United States District Court, M.D. Alabama, Northern Division
MEMORANDUM OPINION AND ORDER
C. MARKS, CHIEF UNITED STATES DISTRICT JUDGE
matter is before the Court on Defendant Megan J.
Brennan's motion to dismiss pursuant to Rules 12(b)(1)
and 12(b)(6) of the Federal Rules of Civil Procedure (doc.
14) filed on October 5, 2018. The motion has been fully
briefed by the parties. (Docs. 15 & 19). For the reasons
that follow, the Defendant's motion is granted.
STANDARD OF REVIEW.
12(b)(1) Motion to Dismiss.
motion to dismiss for lack of subject matter jurisdiction,
pursuant to Rule 12(b)(1) of the Federal Rules of Civil
Procedure, may be a factual or facial attack on subject
matter jurisdiction. Barnett v. Okeechobee Hosp.,
283 F.3d 1232, 1238 (11th Cir. 2002). A factual attack
permits the district court to weigh evidence outside the
pleadings to satisfy itself of the existence of subject
matter jurisdiction in fact. Id. at 1237. However, a
facial attack merely questions the sufficiency of the
pleading. Id. Under a facial attack, the district
court accepts the plaintiff's allegations as true and
need not look beyond the face of the complaint to determine
whether the court has subject matter jurisdiction. Id.;
Lawrence v. Dunbar, 919 F.2d 1525, 1529 (11th Cir.
1990). If the court then finds that the pleading does not
allege a basis for subject matter jurisdiction, the court
will dismiss the complaint.
12(b)(6) Motion to Dismiss.
survive a motion to dismiss [for failure to state a claim], a
complaint must contain sufficient factual matter, accepted as
true, to ‘state a claim to relief that is plausible on
its face.'” Ashcroft v. Iqbal, 556 U.S.
662, 663 (2009) (quoting Bell Atl. Corp. v. Twombly,
550 U.S. 544, 570 (2007)). “A claim has facial
plausibility when the plaintiff pleads factual content that
allows the court to draw the reasonable inference that the
defendant is liable for the misconduct alleged.”
Id. at 678. “Determining whether a complaint
states a plausible claim for relief [is] . . . a
context-specific task that requires the reviewing court to
draw on its judicial experience and common sense.”
Id. at 679.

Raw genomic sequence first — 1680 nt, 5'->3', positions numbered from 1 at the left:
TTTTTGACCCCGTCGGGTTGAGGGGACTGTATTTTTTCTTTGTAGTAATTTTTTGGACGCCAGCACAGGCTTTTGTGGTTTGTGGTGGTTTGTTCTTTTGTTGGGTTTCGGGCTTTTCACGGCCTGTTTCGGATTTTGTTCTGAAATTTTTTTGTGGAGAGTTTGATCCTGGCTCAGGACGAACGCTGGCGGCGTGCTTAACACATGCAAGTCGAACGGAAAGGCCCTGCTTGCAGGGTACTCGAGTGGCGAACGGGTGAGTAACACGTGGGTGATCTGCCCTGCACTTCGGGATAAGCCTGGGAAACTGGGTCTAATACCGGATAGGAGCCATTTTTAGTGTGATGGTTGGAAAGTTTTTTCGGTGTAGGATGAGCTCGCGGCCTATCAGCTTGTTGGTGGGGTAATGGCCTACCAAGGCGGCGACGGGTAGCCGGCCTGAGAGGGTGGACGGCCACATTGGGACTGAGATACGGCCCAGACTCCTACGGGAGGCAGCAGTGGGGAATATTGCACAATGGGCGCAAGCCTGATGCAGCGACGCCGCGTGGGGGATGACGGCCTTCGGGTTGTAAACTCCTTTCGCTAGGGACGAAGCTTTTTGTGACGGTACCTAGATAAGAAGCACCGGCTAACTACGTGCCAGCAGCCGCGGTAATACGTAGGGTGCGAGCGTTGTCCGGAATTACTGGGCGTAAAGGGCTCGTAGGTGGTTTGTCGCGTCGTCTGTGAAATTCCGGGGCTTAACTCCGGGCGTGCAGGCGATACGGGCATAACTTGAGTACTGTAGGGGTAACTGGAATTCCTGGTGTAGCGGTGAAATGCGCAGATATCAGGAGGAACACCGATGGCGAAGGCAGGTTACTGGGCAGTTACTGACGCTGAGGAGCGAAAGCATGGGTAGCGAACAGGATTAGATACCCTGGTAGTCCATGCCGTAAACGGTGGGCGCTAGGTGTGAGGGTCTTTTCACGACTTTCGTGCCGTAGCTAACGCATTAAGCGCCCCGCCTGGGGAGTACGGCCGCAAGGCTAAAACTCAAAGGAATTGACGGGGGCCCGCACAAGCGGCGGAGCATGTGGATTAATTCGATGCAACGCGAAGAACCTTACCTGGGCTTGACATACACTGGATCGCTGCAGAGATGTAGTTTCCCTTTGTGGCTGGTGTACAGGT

analyzing a motion to dismiss for failure to state a claim
pursuant to Rule 12(b)(6), the court assumes the factual
allegations in the complaint to be true. However, “if
allegations [in the complaint] are indeed more conclusory
than factual, then the court does not have to assume their
truth.” Chaparro v. Carnival Corp., 693 F.3d
1333, 1337 (11th Cir. 2012) (citing Mamani v.
Berzain, 654 F.3d 1148, 1153- 54 (11th Cir. 2011)).
“[A] plaintiff's obligation to provide the grounds
of his entitlement to relief requires more than labels and
conclusions, and a formulaic recitation of the elements of a
cause of action will not do.” Twombly, 550
U.S. at 555.
FACTUAL ALLEGATIONS IN THE COMPLAINT.
Tiffany Dillard is employed as a Rural Carrier Associate
(“RCA”) with the United States Postal Service.
(Doc. 2, p. 2). The Plaintiff alleges that she experienced
gender discrimination, race discrimination, harassment, and
retaliation in violation of Title VII of the Civil Rights Act
of 1964; further, the Plaintiff alleges that, at the hands of
her supervisor, she experienced a violation of her First
Amendment rights. Id. at 4-8.
Plaintiff's claims of discrimination are based on her
allegation that she was not permitted “to close U.S.
Postal stations” while other RCAs were permitted to do
so. Id. at 4. The Plaintiff claims that, because she
was not permitted to perform this duty, she was precluded
from “earn[ing] the associated extra pay.”
Id. at 3. The Plaintiff alleges that “males,
at least two maybe more, were allowed to ‘close'
U.S. Postal Stations” and that the Plaintiff “had
more seniority time” than those male RCAs. Id.
at 3, 4, 6. The Plaintiff does not specify the race of these
two unidentified men, but instead asserts that she
“cannot think of any other reason, other than her being
a Female, or specially [sic] a Black Female, that she was not
being allowed the opportunity to earn the extra money
closing.” Id. at 3.
support of her harassment claim, the Plaintiff alleges that
her supervisor was “following her, bumping into her,
setting her up for discipline in an Express Mail situation,
threatening her, calling her and telling her she was not
needed when she was, among other acts . . . .”
Id. at 8.
Plaintiff claims she suffered retaliation when the U.S.
Postal Service ceased allowing RCAs to close U.S. Postal
Stations after the Equal Opportunity Employment Commission
(“EEOC”) sent an investigator in response to the
Plaintiff's complaint. Id. at 3-5. She alleges
that her co-workers blamed her for this policy change and
that she received “flack” from these co-workers.
Id. at 4.
the Plaintiff claims that her First Amendment rights were
violated when, in a group meeting, she asked her supervisor
why some RCAs with less seniority were permitted to close
U.S. Postal Stations when she was not permitted to do so.
Id. According to the Plaintiff, her supervisor cut
her off and did not permit her to speak. Id.
Plaintiff exhausted her administrative remedies, and the EEOC
mailed her a notice, which specified that the Plaintiff had
the right to file a civil action in United States District
Court within ninety days of receiving the notice. (Doc. 2-1,
p. 3). The notice further specified that “the
Commission will presume that this decision was received
within five (5) calendar days after it was mailed.”
Id. at 4. The notice was ...